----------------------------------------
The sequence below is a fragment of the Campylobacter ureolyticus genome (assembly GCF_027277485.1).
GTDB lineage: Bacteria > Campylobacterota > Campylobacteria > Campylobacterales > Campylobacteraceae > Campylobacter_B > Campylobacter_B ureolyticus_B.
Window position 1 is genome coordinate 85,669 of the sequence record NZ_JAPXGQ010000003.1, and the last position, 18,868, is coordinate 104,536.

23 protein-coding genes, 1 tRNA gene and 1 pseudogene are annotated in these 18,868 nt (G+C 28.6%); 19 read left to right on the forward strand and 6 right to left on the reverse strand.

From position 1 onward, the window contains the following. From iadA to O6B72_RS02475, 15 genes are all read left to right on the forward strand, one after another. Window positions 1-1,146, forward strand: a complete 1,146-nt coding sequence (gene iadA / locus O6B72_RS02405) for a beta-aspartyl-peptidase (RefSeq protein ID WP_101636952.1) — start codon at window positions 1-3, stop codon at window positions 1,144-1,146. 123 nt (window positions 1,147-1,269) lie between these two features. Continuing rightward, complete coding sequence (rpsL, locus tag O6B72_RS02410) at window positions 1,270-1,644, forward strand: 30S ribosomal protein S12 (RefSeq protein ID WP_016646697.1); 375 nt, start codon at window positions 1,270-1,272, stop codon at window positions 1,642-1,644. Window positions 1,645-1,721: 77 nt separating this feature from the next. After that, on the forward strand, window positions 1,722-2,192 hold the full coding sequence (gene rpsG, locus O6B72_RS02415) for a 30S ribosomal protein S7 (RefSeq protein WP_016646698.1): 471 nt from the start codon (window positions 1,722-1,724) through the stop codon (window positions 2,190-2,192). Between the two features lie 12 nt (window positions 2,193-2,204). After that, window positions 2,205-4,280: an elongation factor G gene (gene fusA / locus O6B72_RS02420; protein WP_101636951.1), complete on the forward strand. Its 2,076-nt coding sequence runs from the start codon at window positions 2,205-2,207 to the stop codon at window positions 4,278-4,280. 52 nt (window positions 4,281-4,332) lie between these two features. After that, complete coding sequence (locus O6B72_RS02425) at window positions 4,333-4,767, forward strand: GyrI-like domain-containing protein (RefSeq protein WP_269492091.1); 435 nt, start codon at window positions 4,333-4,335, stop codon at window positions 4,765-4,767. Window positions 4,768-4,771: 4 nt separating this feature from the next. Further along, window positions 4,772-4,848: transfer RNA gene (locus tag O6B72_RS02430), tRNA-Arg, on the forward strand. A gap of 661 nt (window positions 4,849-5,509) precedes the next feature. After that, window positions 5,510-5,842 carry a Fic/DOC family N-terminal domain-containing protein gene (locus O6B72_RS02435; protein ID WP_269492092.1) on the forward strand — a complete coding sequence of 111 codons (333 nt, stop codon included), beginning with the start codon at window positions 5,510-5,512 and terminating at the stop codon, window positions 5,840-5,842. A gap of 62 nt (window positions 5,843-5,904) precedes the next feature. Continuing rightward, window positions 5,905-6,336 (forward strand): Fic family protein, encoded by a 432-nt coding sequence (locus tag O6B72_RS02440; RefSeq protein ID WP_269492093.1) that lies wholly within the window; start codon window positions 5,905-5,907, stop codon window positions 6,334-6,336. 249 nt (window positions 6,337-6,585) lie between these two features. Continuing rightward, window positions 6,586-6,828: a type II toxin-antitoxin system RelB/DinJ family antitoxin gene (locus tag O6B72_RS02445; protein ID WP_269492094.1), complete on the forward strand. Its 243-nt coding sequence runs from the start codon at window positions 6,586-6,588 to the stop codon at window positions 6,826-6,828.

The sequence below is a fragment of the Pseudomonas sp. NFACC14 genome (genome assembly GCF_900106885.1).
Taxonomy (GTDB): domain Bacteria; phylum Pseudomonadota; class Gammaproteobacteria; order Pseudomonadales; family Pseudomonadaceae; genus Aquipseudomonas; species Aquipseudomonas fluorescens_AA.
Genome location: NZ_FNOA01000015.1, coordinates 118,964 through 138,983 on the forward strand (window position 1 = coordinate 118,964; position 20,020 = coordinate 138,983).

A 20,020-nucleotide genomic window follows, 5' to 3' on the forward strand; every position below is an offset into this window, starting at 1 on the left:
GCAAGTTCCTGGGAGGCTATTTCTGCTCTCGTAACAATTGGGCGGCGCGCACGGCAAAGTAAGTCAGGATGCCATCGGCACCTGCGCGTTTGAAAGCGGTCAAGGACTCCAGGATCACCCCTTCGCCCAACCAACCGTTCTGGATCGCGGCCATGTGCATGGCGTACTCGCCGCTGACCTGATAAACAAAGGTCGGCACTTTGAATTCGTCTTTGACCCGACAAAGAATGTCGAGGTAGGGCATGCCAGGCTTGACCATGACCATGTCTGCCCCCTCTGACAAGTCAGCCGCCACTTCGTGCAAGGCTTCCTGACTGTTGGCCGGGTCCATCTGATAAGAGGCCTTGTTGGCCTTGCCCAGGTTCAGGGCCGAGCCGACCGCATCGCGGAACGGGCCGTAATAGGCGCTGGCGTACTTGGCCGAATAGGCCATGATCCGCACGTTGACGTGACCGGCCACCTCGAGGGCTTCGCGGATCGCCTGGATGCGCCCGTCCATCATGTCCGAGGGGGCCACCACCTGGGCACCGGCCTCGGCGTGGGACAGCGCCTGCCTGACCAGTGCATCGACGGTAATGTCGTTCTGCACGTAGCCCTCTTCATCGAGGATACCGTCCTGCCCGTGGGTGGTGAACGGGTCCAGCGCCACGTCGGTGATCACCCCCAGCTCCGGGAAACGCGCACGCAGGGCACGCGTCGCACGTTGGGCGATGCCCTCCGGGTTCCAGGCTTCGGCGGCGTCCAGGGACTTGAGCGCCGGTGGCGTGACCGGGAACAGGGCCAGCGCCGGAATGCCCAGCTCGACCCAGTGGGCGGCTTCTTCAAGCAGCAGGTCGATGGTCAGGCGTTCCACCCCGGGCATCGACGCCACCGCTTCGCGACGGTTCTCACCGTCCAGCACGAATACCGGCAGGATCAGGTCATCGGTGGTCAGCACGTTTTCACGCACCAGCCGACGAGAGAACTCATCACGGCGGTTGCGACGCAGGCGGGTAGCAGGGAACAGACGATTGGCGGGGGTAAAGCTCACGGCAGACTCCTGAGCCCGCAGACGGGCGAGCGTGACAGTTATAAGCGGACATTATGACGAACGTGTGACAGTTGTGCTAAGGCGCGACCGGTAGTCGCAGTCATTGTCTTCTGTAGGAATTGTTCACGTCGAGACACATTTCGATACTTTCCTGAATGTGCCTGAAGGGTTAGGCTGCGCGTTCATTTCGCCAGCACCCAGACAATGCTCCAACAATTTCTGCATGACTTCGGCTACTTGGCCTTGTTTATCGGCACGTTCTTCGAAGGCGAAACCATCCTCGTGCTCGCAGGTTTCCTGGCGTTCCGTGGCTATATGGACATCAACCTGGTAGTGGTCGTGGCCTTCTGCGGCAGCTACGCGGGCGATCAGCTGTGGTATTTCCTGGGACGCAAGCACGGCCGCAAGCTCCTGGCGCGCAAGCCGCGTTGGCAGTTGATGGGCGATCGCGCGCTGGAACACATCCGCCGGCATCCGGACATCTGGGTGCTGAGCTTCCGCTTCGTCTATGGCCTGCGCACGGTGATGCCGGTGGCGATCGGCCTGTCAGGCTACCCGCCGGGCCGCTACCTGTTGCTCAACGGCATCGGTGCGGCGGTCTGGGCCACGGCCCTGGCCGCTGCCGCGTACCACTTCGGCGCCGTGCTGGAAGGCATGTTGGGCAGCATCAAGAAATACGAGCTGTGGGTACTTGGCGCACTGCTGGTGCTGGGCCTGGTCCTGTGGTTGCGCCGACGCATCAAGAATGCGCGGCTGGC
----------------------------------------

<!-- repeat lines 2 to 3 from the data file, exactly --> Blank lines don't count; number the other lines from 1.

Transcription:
GTDB lineage: Bacteria > Campylobacterota > Campylobacteria > Campylobacterales > Campylobacteraceae > Campylobacter_B > Campylobacter_B ureolyticus_B.
Window position 1 is genome coordinate 85,669 of the sequence record NZ_JAPXGQ010000003.1, and the last position, 18,868, is coordinate 104,536.